A challenge to Clinton from the left, Wikler said, whether it comes from Warren or someone else, would ensure that these ideas of economic populism become part of the next Democratic administration, much the same way the Affordable Care Act grew out of the Obama/Clinton/John Edwards debates of 2008.
Many progressives said that despite heartening actions from the Obama administration on climate change and immigration, they were looking beyond the next two years to rebuild the movement.
“Progressives are thinking beyond Obama at this point,” said Green. “We need to use 2015 and 2016 to set the stage for 2017.”
And some are thinking even beyond that. In an email, Markos Moulitsas, the founder of the Netroots hub Daily Kos, said the progressive movement’s main focus should be on figuring out its turnout problems for the next midterm election in 2018 by exciting those who do not often vote in off years.
“Did you know that more people voted for Barack Obama in 2012 in ALABAMA than voted for the Republican candidate for governor in the state this year?” he wrote in an email. “If our people turn out, we win, and that’s the big challenge heading into future cycles…Republicans cannot win when turnout is 60 percent. The challenge is, can we win in 2018, because as long as we continue to see that kind of massive base Democratic vote dropoff in non-presidential years, Republicans will stick around despite representing an increasingly small minority of the American public.”
Others agree, pointing out that the 2014 is not as dark a year as it may seem.
“The losses of 2014 were Democratic losses, they weren’t progressive losses,” said Charles Chamberlain, executive director of Democracy for America. He noted that ballot initiatives to raise the minimum wage, legalize marijuana, and grant greater civil rights to gays, all won, as did progressive candidates like Al Franken of Minnesota and Jeff Merkley of Oregon.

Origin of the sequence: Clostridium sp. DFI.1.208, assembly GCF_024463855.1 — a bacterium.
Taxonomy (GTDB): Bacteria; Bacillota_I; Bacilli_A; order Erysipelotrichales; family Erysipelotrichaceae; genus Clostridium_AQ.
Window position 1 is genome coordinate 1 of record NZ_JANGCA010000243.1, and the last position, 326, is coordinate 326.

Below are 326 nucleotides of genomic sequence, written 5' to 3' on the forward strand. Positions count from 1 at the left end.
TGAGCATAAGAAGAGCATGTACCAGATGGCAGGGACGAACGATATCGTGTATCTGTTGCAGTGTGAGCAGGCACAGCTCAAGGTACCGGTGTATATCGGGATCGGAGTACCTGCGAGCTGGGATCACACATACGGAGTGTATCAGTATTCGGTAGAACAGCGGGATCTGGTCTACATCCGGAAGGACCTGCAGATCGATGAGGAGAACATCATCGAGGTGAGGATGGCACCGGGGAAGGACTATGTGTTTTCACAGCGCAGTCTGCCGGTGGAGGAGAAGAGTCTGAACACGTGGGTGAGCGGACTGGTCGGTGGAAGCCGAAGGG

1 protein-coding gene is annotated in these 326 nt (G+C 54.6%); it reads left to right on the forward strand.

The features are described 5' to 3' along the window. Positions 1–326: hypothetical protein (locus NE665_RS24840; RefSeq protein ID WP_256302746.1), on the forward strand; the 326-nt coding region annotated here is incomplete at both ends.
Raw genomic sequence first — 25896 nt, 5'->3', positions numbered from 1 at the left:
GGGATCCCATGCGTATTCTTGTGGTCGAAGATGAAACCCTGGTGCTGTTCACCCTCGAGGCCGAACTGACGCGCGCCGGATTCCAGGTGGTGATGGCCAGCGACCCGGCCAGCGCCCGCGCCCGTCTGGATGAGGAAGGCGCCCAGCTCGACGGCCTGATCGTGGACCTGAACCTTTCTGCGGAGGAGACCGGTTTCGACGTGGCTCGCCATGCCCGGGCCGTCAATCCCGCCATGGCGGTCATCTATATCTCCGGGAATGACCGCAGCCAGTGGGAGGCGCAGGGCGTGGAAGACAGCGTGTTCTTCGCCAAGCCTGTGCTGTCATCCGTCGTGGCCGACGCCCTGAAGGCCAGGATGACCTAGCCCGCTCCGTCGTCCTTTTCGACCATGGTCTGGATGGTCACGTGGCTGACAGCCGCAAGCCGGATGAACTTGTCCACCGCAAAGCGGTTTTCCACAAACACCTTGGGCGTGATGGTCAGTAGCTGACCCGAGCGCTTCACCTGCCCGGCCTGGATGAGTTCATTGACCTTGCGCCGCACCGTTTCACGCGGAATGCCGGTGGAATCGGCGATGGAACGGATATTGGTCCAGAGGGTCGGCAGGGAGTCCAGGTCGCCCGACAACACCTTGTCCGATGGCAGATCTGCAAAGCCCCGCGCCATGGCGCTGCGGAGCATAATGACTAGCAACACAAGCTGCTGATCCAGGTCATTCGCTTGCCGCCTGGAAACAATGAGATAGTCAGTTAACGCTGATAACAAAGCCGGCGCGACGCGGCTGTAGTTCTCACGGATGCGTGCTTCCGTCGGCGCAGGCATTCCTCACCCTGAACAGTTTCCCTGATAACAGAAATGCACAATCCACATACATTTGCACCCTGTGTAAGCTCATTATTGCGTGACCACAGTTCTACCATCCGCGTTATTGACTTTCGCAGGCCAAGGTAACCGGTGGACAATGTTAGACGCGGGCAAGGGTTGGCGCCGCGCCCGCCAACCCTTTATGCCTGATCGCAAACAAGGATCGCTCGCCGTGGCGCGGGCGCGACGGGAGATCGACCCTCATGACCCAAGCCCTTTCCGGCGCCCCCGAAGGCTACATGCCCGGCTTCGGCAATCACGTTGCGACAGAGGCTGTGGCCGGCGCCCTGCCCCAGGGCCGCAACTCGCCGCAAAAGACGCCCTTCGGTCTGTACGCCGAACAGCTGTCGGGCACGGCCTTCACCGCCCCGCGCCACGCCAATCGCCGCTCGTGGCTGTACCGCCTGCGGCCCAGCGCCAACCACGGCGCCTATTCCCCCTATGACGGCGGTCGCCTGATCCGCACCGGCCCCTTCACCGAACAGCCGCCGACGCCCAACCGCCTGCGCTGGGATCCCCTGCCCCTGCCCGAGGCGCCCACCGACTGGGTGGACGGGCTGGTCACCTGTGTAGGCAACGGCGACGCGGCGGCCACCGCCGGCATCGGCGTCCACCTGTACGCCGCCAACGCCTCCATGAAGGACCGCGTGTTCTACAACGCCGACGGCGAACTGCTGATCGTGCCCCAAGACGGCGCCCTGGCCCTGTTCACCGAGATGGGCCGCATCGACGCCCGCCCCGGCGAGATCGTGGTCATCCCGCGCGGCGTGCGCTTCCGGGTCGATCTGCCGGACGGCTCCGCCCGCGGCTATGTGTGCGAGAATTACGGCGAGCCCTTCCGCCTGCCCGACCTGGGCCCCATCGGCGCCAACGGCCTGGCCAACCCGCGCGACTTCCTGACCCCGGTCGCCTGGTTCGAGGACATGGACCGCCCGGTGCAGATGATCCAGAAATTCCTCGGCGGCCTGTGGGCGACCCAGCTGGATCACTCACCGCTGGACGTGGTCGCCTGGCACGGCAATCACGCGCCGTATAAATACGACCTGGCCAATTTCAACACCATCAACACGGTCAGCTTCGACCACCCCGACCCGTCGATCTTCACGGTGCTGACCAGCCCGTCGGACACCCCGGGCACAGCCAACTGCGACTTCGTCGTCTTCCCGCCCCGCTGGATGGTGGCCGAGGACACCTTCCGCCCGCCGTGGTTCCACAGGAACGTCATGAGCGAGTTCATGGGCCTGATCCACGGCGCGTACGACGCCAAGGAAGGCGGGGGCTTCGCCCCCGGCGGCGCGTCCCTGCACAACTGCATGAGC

DFA is joining MoveOn in its Draft Warren efforts, but Chamberlain said other campaigns will be even more important in 2016:
“We want to recruit Elizabeth Warrens up and down the ballot in every state who understand that these issues of economic populism are the key to rebuilding the middle class.”
Meanwhile, the hard work of movement building continues. Progressives are bracing for a series of initiatives at the state level that will weaken their infrastructure, much as Scott Walker attempted with his public sector union reforms in Wisconsin. They see some hope in the nationwide protests over the rulings in Ferguson and New York City as potentially organizing more voters around issues of police and criminal justice reform. Efforts to organize low-wage workers like fast food and car wash workers could, in time, replace some of the union power that will be lost by Republican efforts at the state level.
“There has to be this conscious focus on what are the issues that we are drawing the lines on, and teeing it up to prove to people which side we are on,” said Robert Borosage of the Campaign for America’s Future. “That is very hard for the Democratic Party to do, because they are trying to raise a couple of billion dollars to win the next election.”